Martin Dempster: Lawrie’s ‘gem’ deserves support

David Howell plays his second shot on the third hole during his semi-final against Robert Karlsson of Sweden at Murcar Links. Picture: Getty Images

David Howell plays his second shot on the third hole during his semi-final against Robert Karlsson of Sweden at Murcar Links. Picture: Getty Images

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IT DESERVED much better support but, all in all, the inaugural Saltire Energy Paul Lawrie Match Play was a splendid addition to both the Scottish golfing schedule and European Tour calendar.

For starters, we saw another Scottish course that few outside of the game’s cradle had probably heard about before being showcased to the world and Murcar Links joined the likes of Castle Stuart, Royal Aberdeen and Gullane in receiving a thumbs-up from the players as they discovered another gem outwith the Open Championship rota.

At around 6,500 yards, it wouldn’t get a look in for a stroke-play event on the European Tour, but Lawrie’s belief that the risk-and-reward nature of many of the holes made it perfect for match play was certainly vindicated in 64 ties played over four days.

It was refreshing to see players taking irons off tees as they were often faced with a test akin to feeding thread through the eye of a needle rather than just being able to blaze away with a driver, as so often seems to be the case on modern-day championship courses.

The ninth at Murcar Links measures just 323 yards, yet standing at the side of the green there for around half an hour on Saturday I saw Richie Ramsay, Chris Wood and Tyrrell Hatton all make a hash of it.

The latter, for instance, was no more than 50 yards from the green with his tee shot but still wasn’t on the putting surface after four blows. He could still smile and that’s part of the beauty of match play. You sense players are a bit more relaxed than they are with a card and pencil in their hand.

On the evidence of this event, there’s definitely scope for Keith Pelley, the new European Tour chief executive, to look at more match-play tournaments going forward, perhaps even to the extent that four per season could be staged in the different corners of the world that the ever-expanding circuit visits. The one bearing Lawrie’s name has been secured for another two years. Apart from bowing out earlier than he’d have liked, the host was delighted with year one. He praised the course for both the test it provided and its condition and also his management company 4Sports & Entertainment, for putting on a “hell of a show” as promoters.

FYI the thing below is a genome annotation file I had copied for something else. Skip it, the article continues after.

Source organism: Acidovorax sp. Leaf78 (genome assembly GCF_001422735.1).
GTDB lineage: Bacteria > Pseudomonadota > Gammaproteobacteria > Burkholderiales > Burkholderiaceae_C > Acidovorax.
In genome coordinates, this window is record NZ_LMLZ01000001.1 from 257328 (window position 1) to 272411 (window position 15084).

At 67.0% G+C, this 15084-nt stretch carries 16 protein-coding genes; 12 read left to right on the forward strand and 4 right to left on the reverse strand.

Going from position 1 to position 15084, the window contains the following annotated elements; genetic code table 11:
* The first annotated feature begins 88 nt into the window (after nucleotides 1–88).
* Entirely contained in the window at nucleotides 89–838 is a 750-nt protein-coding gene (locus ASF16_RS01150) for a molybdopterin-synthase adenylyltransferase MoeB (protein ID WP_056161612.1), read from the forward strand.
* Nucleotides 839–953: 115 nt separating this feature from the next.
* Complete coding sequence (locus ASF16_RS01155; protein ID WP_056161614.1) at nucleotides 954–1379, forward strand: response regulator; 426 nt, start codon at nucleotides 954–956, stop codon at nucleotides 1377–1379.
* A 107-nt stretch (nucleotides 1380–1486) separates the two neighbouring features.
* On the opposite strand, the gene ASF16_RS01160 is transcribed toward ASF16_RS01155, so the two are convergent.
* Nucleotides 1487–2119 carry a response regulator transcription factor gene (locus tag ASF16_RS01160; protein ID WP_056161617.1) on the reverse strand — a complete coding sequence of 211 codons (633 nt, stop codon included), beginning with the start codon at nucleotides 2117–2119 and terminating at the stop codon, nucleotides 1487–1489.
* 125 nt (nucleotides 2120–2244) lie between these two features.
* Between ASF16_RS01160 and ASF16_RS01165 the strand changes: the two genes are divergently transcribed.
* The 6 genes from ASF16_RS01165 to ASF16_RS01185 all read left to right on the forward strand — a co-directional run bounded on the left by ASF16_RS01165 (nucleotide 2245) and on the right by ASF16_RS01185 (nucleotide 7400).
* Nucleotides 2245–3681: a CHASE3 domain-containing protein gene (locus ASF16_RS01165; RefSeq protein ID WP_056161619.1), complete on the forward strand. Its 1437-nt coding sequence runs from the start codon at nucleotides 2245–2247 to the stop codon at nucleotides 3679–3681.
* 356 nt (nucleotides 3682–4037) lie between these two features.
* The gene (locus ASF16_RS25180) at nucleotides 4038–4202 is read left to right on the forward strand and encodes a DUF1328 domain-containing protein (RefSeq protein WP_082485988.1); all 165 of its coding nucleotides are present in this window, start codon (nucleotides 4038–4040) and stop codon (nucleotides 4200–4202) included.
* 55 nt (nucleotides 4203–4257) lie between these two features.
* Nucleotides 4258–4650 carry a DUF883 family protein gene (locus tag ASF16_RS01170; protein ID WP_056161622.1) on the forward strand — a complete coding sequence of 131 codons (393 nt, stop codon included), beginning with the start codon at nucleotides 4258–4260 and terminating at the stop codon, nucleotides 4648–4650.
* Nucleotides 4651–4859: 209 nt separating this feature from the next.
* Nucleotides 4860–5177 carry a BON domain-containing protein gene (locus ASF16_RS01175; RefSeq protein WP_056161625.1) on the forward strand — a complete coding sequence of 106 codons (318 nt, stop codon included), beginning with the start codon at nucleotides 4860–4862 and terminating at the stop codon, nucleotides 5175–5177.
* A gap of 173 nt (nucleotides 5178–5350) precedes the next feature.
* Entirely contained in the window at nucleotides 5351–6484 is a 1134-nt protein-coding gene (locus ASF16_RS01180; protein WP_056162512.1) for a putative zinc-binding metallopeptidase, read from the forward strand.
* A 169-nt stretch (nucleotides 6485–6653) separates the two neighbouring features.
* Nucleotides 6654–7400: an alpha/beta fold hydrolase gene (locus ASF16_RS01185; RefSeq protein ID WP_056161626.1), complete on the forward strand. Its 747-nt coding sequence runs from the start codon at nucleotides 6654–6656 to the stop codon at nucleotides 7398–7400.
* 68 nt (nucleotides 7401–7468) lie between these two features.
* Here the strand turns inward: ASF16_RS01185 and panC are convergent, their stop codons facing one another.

Popular as Murcar Links undoubtedly was with the players, Lawrie will sit down with 4Sports & Entertainment and Saltire Energy chief executive Mike Loggie in due course to discuss the venue for next year, when it is believed the event will sit a week later on the schedule.

Also on that agenda will be a review of the ticket pricing. At £15 per day, the cost for an adult last week was half the walk-up rate for the Scottish Open and a fraction of the £80 it was for the Open Championship.

Yet, the attendance for the week was only 11,000. “It would have been nice to see more,” admitted Lawrie.

Could the fact his beloved Aberdeen playing two games – both away, admittedly – during the tournament been a contributing factor? Possibly, yes. Could the Open Championship being staged two hours down the east coast a fortnight before? Possibly, yes.

Not for the first time, though, I left Aberdeen feeling it difficult to stop myself thinking that the good people of the North-East take Lawrie, the man who has done more than anyone to put the area on the golfing map, for granted and, if that’s the case, then it is simply inexcusable.

Immediately before he made his Ryder Cup return at Medinah in 2012 – at a time when he was riding high on the back of winning the Johnnie Walker Championship at Gleneagles – he hosted the Paul Lawrie Invitational at Deeside, yet was lucky if he had 20 people out watching him there.

To have backed up all the excellent work that has been carried out by his foundation by having a European Tour event bearing his name being staged in the Granite City is something that deserved better than an attendance of 11,000 over five days (the figure included the pro-am).

“Mike Loggie at Saltire Energy is thrilled, for a first-year start with a million Euro prize fund the field has been phenomenal, the feedback from the players has been brilliant, and the spectators that have come have all enjoyed it,” said Lawrie in providing his summary of the week.

I sincerely hope that next year, when the number of invitations is likely to be doubled from two to four to allow a bit more flexibility to add a “wild-card” element, the loons prove me wrong and back both Lawrie and this new event with a bit more force.

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